Aaron nodded quickly, his glasses slipping down his nose a little. “Thanks. Uh, my wife says it’s a miracle anyone will listen to me because I guess I come across as nervous.”

“Not to me,” Donny said. “I really liked it.”

Aaron laughed nervously, almost a cackle. “Well, when you’re talking about something that could make a big change in your life, I, uh, guess you put it in there.” He cleared his throat several times. “Look, um, I know you’re not in the business, but, um, I’d like to talk to you two some more about, y’know, what it’s like to be a twin. I’d really like to get a feel for the bond there is between them – you, I mean. If that’s okay....”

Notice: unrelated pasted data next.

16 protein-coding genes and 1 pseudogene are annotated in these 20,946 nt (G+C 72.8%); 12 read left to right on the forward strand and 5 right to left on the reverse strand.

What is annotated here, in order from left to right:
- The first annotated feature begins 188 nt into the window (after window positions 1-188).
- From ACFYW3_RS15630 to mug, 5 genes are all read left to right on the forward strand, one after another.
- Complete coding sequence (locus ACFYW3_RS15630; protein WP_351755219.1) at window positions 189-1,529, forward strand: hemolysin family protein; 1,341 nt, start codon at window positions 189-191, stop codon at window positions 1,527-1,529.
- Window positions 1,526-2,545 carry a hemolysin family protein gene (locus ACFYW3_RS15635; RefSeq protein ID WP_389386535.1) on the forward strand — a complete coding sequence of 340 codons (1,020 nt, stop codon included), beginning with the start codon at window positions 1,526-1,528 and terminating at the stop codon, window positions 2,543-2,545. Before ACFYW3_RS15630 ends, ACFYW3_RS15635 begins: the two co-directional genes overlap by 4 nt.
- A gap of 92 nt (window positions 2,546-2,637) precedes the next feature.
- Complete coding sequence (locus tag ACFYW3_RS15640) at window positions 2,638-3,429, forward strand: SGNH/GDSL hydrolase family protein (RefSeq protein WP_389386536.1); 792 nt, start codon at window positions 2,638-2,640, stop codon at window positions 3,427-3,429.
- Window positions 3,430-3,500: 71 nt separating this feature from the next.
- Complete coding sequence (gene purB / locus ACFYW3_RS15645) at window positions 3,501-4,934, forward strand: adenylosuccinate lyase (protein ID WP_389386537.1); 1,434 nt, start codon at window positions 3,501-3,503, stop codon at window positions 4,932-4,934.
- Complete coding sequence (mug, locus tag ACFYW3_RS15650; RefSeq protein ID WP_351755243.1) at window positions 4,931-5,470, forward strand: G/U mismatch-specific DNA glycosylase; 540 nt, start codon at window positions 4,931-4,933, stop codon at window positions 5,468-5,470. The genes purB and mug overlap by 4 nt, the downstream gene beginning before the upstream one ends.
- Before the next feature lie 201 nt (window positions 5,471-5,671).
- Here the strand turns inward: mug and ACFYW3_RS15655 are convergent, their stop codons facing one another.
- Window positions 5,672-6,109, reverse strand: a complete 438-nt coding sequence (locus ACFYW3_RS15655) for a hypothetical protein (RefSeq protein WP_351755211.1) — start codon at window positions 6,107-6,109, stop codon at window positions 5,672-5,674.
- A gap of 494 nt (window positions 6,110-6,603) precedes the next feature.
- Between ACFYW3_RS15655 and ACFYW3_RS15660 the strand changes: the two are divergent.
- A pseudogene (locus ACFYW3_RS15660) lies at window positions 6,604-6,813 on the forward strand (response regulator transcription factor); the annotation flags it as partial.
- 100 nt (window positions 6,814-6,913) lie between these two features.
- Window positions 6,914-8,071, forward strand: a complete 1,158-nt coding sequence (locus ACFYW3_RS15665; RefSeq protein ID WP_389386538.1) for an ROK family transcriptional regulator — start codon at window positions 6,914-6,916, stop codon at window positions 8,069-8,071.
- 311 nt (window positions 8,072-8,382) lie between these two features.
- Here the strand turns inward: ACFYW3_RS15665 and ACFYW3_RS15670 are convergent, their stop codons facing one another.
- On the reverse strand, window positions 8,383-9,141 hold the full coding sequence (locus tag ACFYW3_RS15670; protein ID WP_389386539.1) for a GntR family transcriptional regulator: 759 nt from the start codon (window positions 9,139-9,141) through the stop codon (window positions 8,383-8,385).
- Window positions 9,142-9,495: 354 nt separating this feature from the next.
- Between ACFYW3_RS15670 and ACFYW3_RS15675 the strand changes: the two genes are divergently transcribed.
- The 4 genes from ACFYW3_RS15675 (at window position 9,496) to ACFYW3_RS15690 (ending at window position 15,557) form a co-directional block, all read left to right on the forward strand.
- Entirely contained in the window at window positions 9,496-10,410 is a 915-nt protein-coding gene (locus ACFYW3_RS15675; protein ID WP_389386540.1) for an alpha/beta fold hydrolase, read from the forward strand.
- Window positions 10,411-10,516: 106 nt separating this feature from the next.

“Sure,” Donny replied, pulling out his wallet and handing him a card. “Call me and we’ll set something up.” Eric came outside. “He’s got a twin brother, too,” Donny added.

Aaron looked startled. “Really?”

“Yep,” replied Eric.


Eric chuckled. “Thanks.” He said to Donny, “Mike says he’s ready to go, so...”

“Okay.” He shook Aaron’s hand again, noticing it was moist with sweat. “Give me a call.”

“I, uh, I’ll do that.”

The living room was empty except for the caterers cleaning up the dessert plates. Paul and Mike were in the hallway. As they said goodnight, Paul looked at Eric and said, “Think about it,” and Eric replied, “I will. I promise.”

They were silent as they drove back home until Mike, who was sitting in the front seat next to Eric, said casually, “Well, whaddaya think of the first proposal for Cherry Bend Productions?”

“So that’s what this was,” Danny said. “A sales pitch.”